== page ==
Google “gratitude” and the articles are damn near infinite.
“Gratitude: How to Change Negative Beliefs, Be Happy, And Become Successful.”
“How to Hack Gratitude”
“8 Ways to Have More Gratitude Every Day”
Part of me wants to roll my eyes. What do these people mean by “gratitude?” Do they actually feel appreciation? Or are they just trying to appear like a good person?
Maybe they’re just guilty for having privilege. A, “I should feel grateful because there are starving kids in Africa,” sort of thing.
But that’s because I’ve never understood what gratitude is—until now.
One of my goals for the rest of the year is to do Tibetan tonglen for five minutes every morning. Tonglen is a “giving and taking” meditation practice. You imagine someone who is suffering and breathe in their pain as dark, polluted air. Then you breathe cool, healing air towards them.
The idea is to develop compassion for ourselves and others. The Zen Buddhist teacher Roshi Joan Halifax says that tonglen “asks us to invite suffering into our being and let it break open the armor of our heart. The tender spaciousness that arises awakens selfless warmth and compassion.”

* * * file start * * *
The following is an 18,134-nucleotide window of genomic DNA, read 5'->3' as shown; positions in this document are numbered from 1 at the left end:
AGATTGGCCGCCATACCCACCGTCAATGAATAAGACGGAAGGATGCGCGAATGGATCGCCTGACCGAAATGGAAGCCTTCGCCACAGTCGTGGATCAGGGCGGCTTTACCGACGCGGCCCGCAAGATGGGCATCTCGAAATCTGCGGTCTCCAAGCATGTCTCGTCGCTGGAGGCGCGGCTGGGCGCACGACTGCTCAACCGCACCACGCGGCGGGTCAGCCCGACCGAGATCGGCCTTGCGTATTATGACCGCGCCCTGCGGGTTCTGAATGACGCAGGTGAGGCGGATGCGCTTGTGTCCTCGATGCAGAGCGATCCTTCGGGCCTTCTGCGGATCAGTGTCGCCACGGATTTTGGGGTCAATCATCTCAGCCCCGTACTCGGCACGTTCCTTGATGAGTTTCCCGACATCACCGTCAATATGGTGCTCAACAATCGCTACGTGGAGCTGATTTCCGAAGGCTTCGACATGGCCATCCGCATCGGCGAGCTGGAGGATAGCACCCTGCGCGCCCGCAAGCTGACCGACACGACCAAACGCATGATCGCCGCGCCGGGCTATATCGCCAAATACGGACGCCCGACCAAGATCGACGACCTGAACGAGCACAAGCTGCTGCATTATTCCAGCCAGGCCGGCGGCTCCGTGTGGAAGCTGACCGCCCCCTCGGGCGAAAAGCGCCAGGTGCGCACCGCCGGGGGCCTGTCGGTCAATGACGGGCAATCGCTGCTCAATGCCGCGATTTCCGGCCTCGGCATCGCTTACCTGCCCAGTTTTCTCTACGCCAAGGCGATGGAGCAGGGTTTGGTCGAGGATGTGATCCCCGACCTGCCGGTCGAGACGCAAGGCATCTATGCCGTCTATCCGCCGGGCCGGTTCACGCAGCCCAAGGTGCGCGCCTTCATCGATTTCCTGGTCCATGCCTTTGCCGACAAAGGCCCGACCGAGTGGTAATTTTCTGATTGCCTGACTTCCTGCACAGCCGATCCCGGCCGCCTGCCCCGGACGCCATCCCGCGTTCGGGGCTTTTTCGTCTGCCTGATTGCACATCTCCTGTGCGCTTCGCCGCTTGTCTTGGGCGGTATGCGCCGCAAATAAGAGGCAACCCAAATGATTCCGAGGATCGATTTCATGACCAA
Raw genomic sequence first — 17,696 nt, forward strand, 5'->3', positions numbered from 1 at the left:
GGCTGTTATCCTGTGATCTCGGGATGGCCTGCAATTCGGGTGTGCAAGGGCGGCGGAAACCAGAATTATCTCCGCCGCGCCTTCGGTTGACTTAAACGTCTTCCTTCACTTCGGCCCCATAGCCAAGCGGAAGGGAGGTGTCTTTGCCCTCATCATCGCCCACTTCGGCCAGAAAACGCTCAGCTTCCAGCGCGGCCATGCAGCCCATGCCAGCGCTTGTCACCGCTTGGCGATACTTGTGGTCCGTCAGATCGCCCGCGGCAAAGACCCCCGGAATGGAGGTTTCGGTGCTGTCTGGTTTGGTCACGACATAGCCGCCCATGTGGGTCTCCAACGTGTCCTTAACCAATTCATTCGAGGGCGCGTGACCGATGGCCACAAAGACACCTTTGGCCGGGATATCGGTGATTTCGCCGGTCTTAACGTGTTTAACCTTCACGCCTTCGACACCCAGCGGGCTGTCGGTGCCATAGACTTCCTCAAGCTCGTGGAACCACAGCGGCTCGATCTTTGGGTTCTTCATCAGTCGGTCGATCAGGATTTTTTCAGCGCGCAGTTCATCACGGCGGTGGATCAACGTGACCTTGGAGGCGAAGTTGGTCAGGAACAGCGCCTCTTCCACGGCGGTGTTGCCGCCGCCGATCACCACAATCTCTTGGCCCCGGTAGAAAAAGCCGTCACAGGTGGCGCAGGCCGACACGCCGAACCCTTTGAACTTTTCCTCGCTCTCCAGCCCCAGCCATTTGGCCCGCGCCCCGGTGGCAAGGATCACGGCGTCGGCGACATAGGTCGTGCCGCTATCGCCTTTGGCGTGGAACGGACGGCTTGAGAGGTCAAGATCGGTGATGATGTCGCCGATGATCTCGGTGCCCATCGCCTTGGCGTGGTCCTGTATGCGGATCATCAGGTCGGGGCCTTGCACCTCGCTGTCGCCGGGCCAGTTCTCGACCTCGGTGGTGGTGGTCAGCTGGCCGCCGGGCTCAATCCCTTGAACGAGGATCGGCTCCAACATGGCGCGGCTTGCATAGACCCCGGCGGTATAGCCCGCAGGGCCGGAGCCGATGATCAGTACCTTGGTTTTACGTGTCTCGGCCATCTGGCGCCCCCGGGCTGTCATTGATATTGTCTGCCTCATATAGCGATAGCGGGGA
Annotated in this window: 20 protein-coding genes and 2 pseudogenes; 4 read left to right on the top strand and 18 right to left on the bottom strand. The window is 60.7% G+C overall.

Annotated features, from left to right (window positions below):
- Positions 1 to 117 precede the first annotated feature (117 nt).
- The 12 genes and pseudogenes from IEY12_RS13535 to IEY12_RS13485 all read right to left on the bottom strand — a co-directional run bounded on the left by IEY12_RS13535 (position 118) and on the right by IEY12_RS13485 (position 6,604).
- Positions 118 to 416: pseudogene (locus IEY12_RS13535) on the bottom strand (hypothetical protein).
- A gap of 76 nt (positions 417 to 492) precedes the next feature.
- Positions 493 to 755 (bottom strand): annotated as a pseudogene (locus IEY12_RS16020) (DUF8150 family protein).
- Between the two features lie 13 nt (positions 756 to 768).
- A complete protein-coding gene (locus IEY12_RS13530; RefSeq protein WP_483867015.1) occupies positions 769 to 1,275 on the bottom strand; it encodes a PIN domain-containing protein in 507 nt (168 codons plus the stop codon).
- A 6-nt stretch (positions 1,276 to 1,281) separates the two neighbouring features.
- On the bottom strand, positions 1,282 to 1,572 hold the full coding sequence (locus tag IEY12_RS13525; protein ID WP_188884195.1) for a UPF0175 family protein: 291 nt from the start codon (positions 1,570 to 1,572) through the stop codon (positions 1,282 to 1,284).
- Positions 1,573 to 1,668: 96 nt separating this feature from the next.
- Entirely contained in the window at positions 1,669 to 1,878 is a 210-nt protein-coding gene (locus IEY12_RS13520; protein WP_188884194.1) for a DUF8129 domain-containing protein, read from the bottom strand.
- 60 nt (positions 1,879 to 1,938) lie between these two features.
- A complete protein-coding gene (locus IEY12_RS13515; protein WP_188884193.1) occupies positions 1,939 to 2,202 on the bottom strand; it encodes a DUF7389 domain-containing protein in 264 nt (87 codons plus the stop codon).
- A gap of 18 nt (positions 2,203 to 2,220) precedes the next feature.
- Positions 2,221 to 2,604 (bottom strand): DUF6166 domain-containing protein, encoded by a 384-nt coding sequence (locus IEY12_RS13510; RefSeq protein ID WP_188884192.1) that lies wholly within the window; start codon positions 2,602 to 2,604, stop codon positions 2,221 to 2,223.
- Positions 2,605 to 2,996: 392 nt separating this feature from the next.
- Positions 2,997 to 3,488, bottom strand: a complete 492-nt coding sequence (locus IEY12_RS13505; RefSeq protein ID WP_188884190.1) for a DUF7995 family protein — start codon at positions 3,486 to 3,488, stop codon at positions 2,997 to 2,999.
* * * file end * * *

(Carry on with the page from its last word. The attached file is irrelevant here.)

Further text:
Tonglen is becoming a doorway to an emotion I’ve been rolling my eyes about for years: gratitude.
This morning I imagined my grand aunt who recently fell and broke her wrist. I felt compassion, sure. I don’t want her to suffer any longer. But I also felt appreciation for the fact that my body is in good shape. That I have my health. That I’m not cooped up alone and hurting during coronavirus.
And it wasn’t an intellectual thing. It wasn’t a should, like, “I should be grateful because I’m healthy and others aren’t.” It was an organic sense of appreciation in my body. My shoulders softened. The center of my chest—dare I say it, my heart—became tender.
As the Buddhist teacher Pema Chödrön writes, tonglen “is designed to help ordinary people like ourselves connect with the openness and softness of our hearts.”
For a brief moment, maybe a few seconds, I was in awe of this life that I’ve been given. I was aware—in my bones—that it all could be gone tomorrow.
The thing about gratitude—the heart-wrenching thing—is that once you start feeling it, you start feeling it for everything. “Gratitude needs practice,” writes the palliative care social worker Stephen Jenkinson, who has been with hundreds of the dying. “Gratitude for the things that don’t seem to help, that aren’t sought out or welcome—that’s a demanding kind, and it is needed in hard times.”
This morning, I also felt gratitude for my bum knee. I appreciated the parts of my heart that are broken from losing people I love. For a few seconds, I even was grateful for coronavirus giving me the opportunity to slow down and be with myself.
I’ve learned so much from the pain I’ve been through. From the perspective of gratitude, it’s all a gift.
That’s gratitude—even if it makes me want to roll my eyes.
This post was previously published on jeremymohler.blog.
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